Leah’s approach in tefillah is quite intriguing to me.
Leah’s prayer changes the gender of her child:
Because of her prayer, the gender of her child was changed while in her womb. She was supposed to have a son, and while in the womb was switched to a female and instead she had a daughter. This idea in itself is so powerful to me. This is what is possible with a tefillah!
Leah applies Din, judgment as the basis of her prayer:
Chazal tells us that she applied judgment and then davened. Which judgment? She didn’t want her sister Rachel to feel shame or lesser. “If this be a son, my sister Rachel cannot be even the equal of any of the handmaids.”
Immediately after she has Dina, the Pasuk says: “Hashem remembered Rachel..”. Rashi says He remembered it to her as a merit that she transmitted the secret signs to her sister.
What is fascinating to me is that we have Leah davening to protect her sister’s dignity, so much so that she seems to be saying it is a Halacha and therefore the nature of her child needs to change. And, Hashem does it. She uses Halacha, and then davens! Using Din to bring Rachamim. To me, this seems to indicate that if someone is dealing with a situation of din, judgment, one can be vigilant with Halacha as the tool to change situation to one of mercy .
Secondly, it is not enough that she refrains from having another son, and makes room for her sister; it seems to trigger Kavyachol to remember the compassion, the moment of Rachel making room for her sister Leah, so she should not suffer an indignity and transferred her secret signs to protect her; and allow for the switch to occur. Rachel’s prayers are answered and she has a son.
For such an act, Hashem it activates ויזכור אלהים את רחל and Rochels tefillos are answered and she has a son Yosef.
There is a Rabeinu Bachya that describes how one should daven and combine it with a Mitzvah and such a prayer is heard much “more” in a time of a mitzvah and especially when lighting Shabbat candles. He specifically points this out in terms of women lighting shabbat candles and using that moment to daven for children, and children who illuminate in Torah.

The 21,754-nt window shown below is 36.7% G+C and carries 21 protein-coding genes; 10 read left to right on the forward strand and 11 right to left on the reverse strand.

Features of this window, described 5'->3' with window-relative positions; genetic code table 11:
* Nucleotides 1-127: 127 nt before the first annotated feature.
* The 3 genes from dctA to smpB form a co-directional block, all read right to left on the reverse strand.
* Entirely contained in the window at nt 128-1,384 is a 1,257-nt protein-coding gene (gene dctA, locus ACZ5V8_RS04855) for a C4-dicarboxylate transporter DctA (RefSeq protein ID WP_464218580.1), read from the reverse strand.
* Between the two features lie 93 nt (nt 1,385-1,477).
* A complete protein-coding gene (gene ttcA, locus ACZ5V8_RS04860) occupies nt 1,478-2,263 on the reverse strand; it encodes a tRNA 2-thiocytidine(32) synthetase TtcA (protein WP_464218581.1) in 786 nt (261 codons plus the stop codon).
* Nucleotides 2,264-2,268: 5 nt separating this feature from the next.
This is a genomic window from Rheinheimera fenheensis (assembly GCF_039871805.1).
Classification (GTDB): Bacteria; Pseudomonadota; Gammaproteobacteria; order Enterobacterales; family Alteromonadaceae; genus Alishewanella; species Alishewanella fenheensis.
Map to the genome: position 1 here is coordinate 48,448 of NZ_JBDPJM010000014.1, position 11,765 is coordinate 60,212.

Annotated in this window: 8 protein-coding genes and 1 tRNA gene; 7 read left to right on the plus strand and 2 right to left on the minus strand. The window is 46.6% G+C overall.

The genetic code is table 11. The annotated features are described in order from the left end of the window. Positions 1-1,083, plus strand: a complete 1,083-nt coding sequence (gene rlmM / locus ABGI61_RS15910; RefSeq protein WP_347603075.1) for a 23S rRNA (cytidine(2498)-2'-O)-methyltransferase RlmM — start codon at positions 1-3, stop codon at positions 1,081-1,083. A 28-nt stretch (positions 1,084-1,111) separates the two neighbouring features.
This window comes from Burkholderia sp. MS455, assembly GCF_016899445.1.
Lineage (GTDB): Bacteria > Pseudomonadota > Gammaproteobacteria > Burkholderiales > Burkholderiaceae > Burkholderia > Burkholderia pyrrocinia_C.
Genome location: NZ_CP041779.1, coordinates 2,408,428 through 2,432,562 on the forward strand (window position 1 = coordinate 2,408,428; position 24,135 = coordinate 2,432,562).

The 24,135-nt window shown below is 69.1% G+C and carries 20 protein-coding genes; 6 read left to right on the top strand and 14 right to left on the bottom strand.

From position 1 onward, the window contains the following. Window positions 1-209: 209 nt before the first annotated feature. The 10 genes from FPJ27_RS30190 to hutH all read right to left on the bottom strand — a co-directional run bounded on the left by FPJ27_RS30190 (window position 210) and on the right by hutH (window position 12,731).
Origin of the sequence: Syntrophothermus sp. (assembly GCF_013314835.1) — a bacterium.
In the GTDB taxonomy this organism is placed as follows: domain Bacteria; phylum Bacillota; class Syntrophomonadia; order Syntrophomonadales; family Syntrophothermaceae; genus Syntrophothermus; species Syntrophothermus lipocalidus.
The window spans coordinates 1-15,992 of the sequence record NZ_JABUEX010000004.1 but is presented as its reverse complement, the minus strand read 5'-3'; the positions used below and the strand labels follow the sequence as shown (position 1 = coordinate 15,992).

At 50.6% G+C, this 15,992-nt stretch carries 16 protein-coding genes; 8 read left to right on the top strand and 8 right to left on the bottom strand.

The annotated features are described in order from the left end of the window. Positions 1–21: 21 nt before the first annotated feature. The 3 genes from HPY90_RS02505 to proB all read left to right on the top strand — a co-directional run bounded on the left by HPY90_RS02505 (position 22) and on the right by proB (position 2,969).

כי התפלה יותר נשמעת בשעת עשיית המצוה
ובזכות נר שבת שהוא אור תזכה לבנים בעלי תורה הנקראת אור
It seems to me that this is exactly what Leah and Rochel were doing. What if Rochel was the original davener for Leah, when she gave her the signs? What if Rochel’s tefillah was equivalent to the lighting of shabbat candles intertwined with a prayer for her sister and for all future generations?
What if this is exactly how Leah learned this idea, and did the same for her sister, davening for her sister’s children when she was pregnant with her own, also willing to do a switch as her sister did for her, to not cause any suffering of indignity to each other. What if this was Leah’s Shabbos candles, a moment of deep attachment to Hashem, seeking to illuminate the world with children who illuminate the world with Torah for her sister Rachel?
What if they were both davening for a world of redemption actually?
I think it is worth pondering how this child Yosef is born therefore.
In both instances, when Rachel gave the signs to her sister and now when Leah davens for her sister; both sisters were worried about falling in the lot of Esav which I think requires more understanding of what that really means.
However, perhaps they are teaching us that it requires us to be ready to switch places with another, applying the Mitzvah of ואהבת לרעיך כמוך in our davening to bring both a Moshiach ben Dovid and a Moshiach Ben Yosef!
May we all be Zoche to emulate the ways of our Imahos and their prayers for the protection and revelation of Moshiach Ben Yosef and Moshiach Ben Dovid in the most beautiful ways Biezras Hashem Who Remembered Rochel..
Last, she bore him a daughter, and named her Dinah (Bereishis, 30:21)
“Chazal explained that Leah set herself up as judge (דנה) against herself saying: “If this be a son, my sister Rachel cannot be even the equal of any of the handmaids”. She, therefore, offered prayer regarding it, and its sex was changed (Berakhot 60a).”